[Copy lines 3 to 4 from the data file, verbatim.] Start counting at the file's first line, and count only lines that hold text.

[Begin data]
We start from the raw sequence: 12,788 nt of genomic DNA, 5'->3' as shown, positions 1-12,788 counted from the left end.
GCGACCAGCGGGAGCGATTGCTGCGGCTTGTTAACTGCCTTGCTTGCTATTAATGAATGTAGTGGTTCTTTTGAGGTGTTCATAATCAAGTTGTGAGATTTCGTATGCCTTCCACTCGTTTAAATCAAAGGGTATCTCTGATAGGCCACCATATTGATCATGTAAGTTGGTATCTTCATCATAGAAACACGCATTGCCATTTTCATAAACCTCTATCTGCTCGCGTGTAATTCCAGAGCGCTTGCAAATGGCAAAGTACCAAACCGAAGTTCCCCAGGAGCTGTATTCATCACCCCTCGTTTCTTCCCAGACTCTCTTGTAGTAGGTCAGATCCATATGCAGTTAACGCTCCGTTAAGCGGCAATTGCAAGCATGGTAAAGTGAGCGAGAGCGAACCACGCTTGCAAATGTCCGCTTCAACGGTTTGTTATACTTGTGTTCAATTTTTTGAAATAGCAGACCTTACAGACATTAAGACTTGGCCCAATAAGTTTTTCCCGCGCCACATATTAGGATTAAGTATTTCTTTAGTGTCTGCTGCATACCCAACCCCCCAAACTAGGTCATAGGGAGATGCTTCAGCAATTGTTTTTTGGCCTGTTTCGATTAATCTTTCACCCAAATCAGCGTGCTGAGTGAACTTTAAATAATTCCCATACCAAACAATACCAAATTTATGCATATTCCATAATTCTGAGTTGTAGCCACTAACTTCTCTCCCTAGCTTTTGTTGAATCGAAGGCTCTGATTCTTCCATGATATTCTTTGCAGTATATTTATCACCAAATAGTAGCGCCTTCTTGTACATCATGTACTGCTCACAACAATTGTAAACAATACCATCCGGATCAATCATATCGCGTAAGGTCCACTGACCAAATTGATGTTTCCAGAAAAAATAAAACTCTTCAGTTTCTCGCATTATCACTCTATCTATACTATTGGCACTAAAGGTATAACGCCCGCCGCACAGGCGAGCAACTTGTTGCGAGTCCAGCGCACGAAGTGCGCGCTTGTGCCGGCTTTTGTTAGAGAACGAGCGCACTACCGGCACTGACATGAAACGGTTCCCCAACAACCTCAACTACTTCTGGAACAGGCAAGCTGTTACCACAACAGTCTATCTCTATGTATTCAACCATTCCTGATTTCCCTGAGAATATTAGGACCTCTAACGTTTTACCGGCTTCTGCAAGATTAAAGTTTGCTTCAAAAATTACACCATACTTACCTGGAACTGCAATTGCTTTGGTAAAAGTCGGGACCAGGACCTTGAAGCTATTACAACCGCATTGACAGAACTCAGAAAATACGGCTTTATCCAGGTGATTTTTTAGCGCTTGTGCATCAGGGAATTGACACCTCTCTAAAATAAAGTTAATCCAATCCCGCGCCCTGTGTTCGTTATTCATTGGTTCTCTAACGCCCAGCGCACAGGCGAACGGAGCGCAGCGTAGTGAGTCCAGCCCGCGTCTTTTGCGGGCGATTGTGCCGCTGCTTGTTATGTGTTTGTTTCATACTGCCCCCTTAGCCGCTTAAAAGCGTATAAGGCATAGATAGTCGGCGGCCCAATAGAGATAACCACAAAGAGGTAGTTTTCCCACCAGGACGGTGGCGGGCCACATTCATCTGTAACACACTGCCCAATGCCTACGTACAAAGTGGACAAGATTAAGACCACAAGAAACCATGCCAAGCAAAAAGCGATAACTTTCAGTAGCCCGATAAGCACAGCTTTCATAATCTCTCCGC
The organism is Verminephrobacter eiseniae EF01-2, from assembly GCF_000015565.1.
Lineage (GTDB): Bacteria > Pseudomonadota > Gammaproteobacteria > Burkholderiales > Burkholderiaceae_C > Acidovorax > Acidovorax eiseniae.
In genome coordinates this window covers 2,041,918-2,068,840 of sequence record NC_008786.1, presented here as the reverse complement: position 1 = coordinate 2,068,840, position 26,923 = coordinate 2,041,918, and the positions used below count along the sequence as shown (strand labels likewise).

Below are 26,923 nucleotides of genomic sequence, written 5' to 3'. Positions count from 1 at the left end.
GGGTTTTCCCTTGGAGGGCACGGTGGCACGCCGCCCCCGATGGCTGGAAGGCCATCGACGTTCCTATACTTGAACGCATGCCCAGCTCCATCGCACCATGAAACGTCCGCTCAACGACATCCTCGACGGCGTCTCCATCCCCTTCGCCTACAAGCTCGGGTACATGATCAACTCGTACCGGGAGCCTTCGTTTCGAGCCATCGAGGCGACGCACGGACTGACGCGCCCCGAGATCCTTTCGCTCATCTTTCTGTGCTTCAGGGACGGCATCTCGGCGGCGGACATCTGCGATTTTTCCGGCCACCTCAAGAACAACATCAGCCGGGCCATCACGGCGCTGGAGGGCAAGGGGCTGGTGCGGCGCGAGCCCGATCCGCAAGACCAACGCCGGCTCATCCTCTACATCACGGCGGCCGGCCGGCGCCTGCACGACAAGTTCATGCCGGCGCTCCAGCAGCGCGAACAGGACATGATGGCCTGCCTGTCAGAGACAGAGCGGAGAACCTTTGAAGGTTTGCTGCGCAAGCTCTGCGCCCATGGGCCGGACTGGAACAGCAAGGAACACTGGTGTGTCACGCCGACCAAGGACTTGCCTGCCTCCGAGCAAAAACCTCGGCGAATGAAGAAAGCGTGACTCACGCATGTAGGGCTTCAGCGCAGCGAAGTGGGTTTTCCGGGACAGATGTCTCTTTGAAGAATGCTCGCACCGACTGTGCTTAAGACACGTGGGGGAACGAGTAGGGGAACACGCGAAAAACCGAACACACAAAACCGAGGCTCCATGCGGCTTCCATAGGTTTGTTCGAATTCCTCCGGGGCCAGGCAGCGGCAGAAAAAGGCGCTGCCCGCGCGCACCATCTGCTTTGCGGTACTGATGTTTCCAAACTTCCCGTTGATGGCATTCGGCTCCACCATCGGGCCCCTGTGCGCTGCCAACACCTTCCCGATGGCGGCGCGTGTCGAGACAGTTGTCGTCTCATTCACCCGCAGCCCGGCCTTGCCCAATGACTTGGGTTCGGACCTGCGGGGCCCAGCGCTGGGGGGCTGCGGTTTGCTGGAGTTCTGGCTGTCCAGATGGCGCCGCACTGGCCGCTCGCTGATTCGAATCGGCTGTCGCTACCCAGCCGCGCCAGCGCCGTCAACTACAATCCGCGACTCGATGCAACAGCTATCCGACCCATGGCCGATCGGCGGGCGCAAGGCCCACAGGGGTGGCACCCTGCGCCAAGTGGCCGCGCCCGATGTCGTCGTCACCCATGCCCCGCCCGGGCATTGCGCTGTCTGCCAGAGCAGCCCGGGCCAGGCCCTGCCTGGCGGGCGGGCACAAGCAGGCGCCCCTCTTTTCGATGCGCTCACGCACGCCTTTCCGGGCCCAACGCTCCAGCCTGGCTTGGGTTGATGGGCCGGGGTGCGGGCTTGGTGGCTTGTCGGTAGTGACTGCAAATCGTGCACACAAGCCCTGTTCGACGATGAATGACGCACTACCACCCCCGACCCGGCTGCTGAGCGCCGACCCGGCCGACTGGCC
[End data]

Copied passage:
The organism is Verminephrobacter eiseniae EF01-2, from assembly GCF_000015565.1.
Lineage (GTDB): Bacteria > Pseudomonadota > Gammaproteobacteria > Burkholderiales > Burkholderiaceae_C > Acidovorax > Acidovorax eiseniae.